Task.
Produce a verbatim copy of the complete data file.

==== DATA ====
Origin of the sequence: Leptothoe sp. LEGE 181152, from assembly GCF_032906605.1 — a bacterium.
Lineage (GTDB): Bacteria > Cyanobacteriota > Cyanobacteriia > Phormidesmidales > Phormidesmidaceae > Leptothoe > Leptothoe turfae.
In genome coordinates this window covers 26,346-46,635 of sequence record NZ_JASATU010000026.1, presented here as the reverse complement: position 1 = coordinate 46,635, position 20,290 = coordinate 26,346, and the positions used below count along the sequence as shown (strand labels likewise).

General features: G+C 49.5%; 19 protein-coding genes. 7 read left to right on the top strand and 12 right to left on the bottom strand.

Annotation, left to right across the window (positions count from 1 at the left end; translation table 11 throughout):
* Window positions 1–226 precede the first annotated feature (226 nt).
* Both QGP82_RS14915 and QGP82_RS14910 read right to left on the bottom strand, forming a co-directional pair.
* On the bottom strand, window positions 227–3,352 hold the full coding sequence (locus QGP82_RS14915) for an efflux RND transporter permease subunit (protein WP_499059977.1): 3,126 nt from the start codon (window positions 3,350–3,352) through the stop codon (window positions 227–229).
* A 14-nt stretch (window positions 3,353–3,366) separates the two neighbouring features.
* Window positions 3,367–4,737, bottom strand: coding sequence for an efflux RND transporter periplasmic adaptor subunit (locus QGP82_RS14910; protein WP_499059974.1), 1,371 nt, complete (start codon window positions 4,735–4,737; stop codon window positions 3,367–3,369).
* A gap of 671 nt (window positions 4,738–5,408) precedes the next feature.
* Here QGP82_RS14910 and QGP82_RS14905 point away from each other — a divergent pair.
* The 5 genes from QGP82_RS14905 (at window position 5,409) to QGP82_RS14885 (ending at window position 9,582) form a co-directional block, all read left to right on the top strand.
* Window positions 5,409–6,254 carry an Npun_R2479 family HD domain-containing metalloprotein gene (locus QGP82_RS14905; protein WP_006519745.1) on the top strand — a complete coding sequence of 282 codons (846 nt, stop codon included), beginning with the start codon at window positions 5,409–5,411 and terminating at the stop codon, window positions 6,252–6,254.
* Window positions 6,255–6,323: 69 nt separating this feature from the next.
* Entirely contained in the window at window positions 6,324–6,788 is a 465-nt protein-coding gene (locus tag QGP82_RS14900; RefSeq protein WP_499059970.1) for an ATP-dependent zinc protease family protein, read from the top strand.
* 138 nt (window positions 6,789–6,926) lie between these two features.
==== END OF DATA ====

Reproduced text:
Origin of the sequence: Leptothoe sp. LEGE 181152, from assembly GCF_032906605.1 — a bacterium.
Lineage (GTDB): Bacteria > Cyanobacteriota > Cyanobacteriia > Phormidesmidales > Phormidesmidaceae > Leptothoe > Leptothoe turfae.
In genome coordinates this window covers 26,346-46,635 of sequence record NZ_JASATU010000026.1, presented here as the reverse complement: position 1 = coordinate 46,635, position 20,290 = coordinate 26,346, and the positions used below count along the sequence as shown (strand labels likewise).

General features: G+C 49.5%; 19 protein-coding genes. 7 read left to right on the top strand and 12 right to left on the bottom strand.

Annotation, left to right across the window (positions count from 1 at the left end; translation table 11 throughout):
* Window positions 1–226 precede the first annotated feature (226 nt).
* Both QGP82_RS14915 and QGP82_RS14910 read right to left on the bottom strand, forming a co-directional pair.
* On the bottom strand, window positions 227–3,352 hold the full coding sequence (locus QGP82_RS14915) for an efflux RND transporter permease subunit (protein WP_499059977.1): 3,126 nt from the start codon (window positions 3,350–3,352) through the stop codon (window positions 227–229).
* A 14-nt stretch (window positions 3,353–3,366) separates the two neighbouring features.
* Window positions 3,367–4,737, bottom strand: coding sequence for an efflux RND transporter periplasmic adaptor subunit (locus QGP82_RS14910; protein WP_499059974.1), 1,371 nt, complete (start codon window positions 4,735–4,737; stop codon window positions 3,367–3,369).
* A gap of 671 nt (window positions 4,738–5,408) precedes the next feature.
* Here QGP82_RS14910 and QGP82_RS14905 point away from each other — a divergent pair.
* The 5 genes from QGP82_RS14905 (at window position 5,409) to QGP82_RS14885 (ending at window position 9,582) form a co-directional block, all read left to right on the top strand.
* Window positions 5,409–6,254 carry an Npun_R2479 family HD domain-containing metalloprotein gene (locus QGP82_RS14905; protein WP_006519745.1) on the top strand — a complete coding sequence of 282 codons (846 nt, stop codon included), beginning with the start codon at window positions 5,409–5,411 and terminating at the stop codon, window positions 6,252–6,254.
* Window positions 6,255–6,323: 69 nt separating this feature from the next.
* Entirely contained in the window at window positions 6,324–6,788 is a 465-nt protein-coding gene (locus tag QGP82_RS14900; RefSeq protein WP_499059970.1) for an ATP-dependent zinc protease family protein, read from the top strand.
* 138 nt (window positions 6,789–6,926) lie between these two features.